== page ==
Series s isn't the issue here and Gotham knights was crossgen not so long ago... Plus there's no excuse for it looking worse than Batman Arkham Knight (base xb1 version) so it seems like they need a scapegoat because developers have been scaling games to fit on the massive range of PC's out there, most people (based on the steam hardware survey) own systems that on a technical level are less capable than series s.

    Yeah the series s could use more memory but so could ever console ever. I don't see how it matters though since technically PC GPU's with 8gigs of vram isn't enough anymore either and the vast majority are at 8 or less. I played a game last night that required 14 gigs even at 1080p! Thankfully I have 12 and the game supported resizable bar otherwise I wouldn't have been able to crank it up and still be above 60.

    I mean I get it... Devs want people to upgrade. So do I! I've been stupidly buying an EVGA xx80ti FTW3 Ultra Gaming every generation since the 1080ti. Don't get me wrong... I've enjoyed my chase of 4k at good quality and frame rates but it's been pricey. Thankfully I got the 3080ti FTW3 Ultra at the height of the shortages for the same price I paid for the 2080ti variant (both MSRP) but this gen with EVGA gone and knowing some things about RDNA3 & especially 4... I might make the switch.

    I don't expect the same RT performance but FSR3 should match DLSS2 or exceed it due to the open source nature of it. I'm sure if they really wanted they could copy DLSS3 and nVidia could enable 3 on older RTX cards even if gains were as big... Hell 10-20 free fps is always a welcome addition. Sure it's not 100 free fps like on the 4090 but still... I only need to hit 4k120 because I play on an LG OLED.

    Anyways as far as AMD goes RDNA3 won't see it's flagship released until probably summer because of pcie5 gen 5 but it will be more than competitive at resolutions most people play at and price points most people pay every few years.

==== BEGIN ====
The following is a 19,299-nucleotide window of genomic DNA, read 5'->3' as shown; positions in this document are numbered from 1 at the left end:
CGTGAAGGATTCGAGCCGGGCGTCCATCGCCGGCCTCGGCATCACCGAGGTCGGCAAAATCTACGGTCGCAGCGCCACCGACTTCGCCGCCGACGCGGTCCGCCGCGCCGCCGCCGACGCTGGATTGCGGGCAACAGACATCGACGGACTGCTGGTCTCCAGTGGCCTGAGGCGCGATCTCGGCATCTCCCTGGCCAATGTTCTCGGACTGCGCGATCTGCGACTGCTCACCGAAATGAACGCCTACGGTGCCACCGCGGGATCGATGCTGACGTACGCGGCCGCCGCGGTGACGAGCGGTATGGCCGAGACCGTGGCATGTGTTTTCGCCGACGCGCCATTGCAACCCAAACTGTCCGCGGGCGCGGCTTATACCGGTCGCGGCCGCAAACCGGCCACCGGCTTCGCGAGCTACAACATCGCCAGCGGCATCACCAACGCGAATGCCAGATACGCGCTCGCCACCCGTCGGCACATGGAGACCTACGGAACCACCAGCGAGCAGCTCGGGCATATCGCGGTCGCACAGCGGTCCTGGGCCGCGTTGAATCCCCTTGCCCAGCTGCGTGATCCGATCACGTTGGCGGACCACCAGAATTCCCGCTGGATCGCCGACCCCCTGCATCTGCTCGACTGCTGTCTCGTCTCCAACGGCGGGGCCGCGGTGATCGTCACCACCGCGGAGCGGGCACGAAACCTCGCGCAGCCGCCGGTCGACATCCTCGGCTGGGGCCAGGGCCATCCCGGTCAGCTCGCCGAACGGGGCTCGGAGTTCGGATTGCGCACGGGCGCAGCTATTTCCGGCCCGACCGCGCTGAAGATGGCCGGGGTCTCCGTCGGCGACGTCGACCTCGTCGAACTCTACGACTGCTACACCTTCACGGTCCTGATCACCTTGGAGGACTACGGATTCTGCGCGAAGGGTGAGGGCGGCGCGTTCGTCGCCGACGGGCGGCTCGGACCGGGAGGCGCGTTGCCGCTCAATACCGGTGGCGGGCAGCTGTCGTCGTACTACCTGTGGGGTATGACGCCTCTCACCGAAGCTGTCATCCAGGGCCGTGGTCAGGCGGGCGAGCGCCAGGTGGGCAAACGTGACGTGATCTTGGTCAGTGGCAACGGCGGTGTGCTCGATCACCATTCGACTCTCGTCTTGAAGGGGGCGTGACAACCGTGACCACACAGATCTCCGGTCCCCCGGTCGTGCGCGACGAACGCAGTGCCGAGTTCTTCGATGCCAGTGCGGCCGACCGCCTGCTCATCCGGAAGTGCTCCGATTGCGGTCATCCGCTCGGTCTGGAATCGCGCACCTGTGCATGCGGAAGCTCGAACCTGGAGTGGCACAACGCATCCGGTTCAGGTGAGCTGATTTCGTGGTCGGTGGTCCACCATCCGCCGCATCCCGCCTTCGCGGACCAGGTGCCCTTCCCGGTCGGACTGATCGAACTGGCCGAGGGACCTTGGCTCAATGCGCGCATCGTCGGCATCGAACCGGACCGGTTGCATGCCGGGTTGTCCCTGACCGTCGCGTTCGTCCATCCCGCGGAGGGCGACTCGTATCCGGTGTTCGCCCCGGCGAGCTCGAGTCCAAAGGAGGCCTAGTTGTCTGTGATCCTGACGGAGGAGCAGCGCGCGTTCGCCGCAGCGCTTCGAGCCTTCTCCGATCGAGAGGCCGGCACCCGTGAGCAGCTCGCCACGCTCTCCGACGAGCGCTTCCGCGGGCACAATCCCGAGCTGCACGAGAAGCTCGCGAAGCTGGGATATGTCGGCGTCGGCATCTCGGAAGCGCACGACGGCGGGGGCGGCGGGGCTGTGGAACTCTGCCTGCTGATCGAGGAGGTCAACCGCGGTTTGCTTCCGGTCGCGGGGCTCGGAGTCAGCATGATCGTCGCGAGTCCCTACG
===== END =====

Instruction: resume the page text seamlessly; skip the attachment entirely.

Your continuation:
I have a 7900x system ready to be built but I'm waiting on derbauer's delidding tool because id rather run at 60 degrees than 95 plus have way more overhead to overclock. I'm kinda excited to setup 5 m.2 drives in a raid array... Gonna be really fast, especially when games start using direct storage 1.1 and GPU asset decompression...

    Anyways I'm way off track but the point stands... Most people aren't running dx12 tier 2 compliant GPU's so until they are those of us who have them have to wait for our hardware to be taken full advantage of which is a shame really.

    Oh and of UE5 has the frame pacing issues that UE4 did.. I'm gonna retire from gaming because I can't take another 5+ years of stutter for no good reason.
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  • Slaw99
    I'm worried that the PS4 is also holding back next gen games, I also worry low end gaming computers are also holding back next gen games as well with you know computer games also having the options to adjust the setting it's like devs put that into mind when making their games also I fear the switch is also holding next gen games i think we should tell Sony, and Nintendo to stop supporting the switch and PS4 for how they are holding next gen games back
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  • MrPancetta
    I'm worried that people who don't properly understand the hardware will keep writing articles like this, creating an issue where none exist. Firstly only the slimmest percentage of PC players actually enjoy fiddling with settings, it's a chore not a bonus. We'd rather games just work.

    That out the way, two things about the most current popular complaints on this issue. The Dev behind I am Fish complaining is laughable considering their games targeted last gen as well. Then the criticisms of the S regarding Gotham Knights is pure scapegoating. The game is severely cpu limited, a spec that the Series S is the most cost to its big brother X on, and is actually just a hair better than its cousin PS5 on. All signs seem to show the power of GPU you throw at it doesn't seem to matter when cpu is the problem. And on that cpu limitation it's underutilising them. That's one major area its problems stem from.

    Relooking at the specs of the S vs the X Microsoft really did seem to position it well as a machine that would achieve similar performance as the X by lowering graphical fidelity. When we see games actually using multithreading well, we see incredible performance such as Doom Eternal.

    The only devs who would conceivably be inconvenienced in the highest degree are indie devs who are specifically only targeting current gen only with no pc port (because optimisation needed there would do some of the work). And particularly if they're using UE4.